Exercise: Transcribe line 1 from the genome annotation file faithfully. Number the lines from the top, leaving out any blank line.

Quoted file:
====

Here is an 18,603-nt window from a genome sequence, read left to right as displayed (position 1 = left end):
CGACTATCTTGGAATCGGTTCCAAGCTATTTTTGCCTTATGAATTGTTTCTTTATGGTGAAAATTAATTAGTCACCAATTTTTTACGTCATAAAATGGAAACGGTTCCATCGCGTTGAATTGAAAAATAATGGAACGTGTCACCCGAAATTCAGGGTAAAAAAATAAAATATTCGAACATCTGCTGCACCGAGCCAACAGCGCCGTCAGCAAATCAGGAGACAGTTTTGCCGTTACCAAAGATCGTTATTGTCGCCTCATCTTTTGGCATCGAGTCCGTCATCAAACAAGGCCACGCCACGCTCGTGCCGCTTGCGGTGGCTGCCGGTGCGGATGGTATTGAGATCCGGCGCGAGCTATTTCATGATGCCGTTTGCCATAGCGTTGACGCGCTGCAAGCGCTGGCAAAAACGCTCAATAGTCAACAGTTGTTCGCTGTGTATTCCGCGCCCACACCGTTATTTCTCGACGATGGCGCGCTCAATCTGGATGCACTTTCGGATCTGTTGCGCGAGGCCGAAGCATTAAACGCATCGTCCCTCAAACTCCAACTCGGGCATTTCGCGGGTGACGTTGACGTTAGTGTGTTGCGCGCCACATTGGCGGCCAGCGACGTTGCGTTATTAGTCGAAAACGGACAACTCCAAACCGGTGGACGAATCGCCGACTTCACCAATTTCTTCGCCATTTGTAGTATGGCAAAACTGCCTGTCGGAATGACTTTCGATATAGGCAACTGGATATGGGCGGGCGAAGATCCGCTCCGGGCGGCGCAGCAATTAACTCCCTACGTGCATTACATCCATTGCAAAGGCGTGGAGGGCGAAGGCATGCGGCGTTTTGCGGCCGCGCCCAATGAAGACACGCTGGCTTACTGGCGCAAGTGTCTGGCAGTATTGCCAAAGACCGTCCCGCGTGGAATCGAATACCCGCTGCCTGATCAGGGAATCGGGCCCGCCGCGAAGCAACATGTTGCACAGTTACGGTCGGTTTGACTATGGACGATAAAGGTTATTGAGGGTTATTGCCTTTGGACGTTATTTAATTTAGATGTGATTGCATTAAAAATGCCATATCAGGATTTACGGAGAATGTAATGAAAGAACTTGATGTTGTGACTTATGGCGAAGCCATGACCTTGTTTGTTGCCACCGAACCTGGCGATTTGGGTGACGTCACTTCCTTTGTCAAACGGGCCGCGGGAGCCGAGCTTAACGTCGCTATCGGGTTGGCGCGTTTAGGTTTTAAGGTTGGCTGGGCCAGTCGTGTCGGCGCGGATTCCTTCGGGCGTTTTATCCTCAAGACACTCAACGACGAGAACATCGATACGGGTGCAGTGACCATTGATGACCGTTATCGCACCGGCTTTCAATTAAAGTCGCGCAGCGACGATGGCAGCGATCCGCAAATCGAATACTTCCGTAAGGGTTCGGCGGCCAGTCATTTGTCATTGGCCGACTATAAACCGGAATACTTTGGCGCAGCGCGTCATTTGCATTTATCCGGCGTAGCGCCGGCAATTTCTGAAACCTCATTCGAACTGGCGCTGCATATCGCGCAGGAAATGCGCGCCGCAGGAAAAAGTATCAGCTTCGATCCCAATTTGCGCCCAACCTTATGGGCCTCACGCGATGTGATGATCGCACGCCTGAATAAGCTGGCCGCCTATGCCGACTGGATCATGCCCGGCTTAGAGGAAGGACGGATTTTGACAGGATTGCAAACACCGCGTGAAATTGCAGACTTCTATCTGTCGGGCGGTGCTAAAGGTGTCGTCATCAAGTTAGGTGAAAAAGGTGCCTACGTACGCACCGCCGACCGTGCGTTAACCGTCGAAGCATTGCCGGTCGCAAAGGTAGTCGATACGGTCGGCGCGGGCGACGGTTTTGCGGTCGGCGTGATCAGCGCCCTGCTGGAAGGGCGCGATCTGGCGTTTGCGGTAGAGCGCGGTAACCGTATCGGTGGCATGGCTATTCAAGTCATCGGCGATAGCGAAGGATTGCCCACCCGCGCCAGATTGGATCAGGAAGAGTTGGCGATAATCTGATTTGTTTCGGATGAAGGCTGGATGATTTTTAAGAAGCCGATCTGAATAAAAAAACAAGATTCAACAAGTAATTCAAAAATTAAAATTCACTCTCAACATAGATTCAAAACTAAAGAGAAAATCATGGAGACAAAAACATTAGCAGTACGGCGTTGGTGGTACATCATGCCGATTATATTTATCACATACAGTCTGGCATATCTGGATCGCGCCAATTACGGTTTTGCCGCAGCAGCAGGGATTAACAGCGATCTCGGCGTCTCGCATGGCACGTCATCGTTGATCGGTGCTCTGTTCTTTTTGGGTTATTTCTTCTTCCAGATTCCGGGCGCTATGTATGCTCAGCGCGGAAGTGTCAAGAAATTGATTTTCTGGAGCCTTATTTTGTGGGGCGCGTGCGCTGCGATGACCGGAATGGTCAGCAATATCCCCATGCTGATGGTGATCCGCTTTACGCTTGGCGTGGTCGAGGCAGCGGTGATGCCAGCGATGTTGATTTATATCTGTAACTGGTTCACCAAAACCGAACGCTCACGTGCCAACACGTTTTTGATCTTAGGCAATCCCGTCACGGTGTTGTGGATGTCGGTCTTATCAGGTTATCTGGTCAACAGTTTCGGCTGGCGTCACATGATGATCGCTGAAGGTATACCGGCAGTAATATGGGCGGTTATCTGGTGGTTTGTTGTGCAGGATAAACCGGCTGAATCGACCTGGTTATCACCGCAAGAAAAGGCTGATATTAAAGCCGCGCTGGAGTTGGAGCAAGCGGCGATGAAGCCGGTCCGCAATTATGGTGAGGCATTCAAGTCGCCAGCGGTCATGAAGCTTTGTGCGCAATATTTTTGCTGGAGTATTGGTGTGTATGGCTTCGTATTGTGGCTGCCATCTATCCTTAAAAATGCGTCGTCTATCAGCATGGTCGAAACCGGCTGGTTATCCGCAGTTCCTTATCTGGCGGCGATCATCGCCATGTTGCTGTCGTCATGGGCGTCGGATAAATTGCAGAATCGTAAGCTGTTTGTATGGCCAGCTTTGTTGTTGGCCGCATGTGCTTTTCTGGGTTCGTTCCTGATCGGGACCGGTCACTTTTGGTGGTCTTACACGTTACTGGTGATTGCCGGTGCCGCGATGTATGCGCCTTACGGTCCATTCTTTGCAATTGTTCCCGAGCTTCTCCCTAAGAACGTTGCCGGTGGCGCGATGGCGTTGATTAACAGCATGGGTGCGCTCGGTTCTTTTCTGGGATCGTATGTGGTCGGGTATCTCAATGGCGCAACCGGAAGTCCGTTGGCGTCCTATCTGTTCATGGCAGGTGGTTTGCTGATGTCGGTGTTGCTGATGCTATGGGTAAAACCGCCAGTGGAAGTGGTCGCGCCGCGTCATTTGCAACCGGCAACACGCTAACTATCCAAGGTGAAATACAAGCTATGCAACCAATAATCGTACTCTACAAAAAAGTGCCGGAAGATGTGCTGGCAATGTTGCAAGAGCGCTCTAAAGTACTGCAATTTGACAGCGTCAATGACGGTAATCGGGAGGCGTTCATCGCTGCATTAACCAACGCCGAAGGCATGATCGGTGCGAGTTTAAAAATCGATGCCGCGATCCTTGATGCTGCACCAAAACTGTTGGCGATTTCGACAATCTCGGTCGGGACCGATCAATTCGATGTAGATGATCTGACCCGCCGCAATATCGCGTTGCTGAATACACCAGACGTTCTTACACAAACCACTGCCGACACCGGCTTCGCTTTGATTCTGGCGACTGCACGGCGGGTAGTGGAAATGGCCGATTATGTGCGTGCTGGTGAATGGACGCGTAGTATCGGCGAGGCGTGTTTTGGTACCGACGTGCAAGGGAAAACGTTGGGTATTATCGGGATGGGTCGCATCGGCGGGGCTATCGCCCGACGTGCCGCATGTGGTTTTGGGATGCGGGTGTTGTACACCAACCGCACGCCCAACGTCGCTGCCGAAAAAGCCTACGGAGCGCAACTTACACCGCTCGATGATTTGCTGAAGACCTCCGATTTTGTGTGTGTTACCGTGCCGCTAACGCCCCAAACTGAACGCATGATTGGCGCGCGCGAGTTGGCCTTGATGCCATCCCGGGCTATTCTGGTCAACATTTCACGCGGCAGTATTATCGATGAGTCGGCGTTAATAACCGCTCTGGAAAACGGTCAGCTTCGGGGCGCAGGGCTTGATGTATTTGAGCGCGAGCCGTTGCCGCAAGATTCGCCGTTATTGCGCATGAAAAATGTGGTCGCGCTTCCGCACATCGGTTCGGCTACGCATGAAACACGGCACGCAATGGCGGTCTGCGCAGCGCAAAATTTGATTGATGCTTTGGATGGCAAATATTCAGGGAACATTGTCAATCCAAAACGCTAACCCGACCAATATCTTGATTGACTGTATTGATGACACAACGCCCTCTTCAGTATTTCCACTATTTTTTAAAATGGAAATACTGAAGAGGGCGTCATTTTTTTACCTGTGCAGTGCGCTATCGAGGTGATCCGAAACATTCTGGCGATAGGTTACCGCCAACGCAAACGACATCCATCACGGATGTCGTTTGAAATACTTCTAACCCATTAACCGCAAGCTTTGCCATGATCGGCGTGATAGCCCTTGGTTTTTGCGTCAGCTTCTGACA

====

Here is an 18,603-nt window from a genome sequence, read left to right as displayed (position 1 = left end):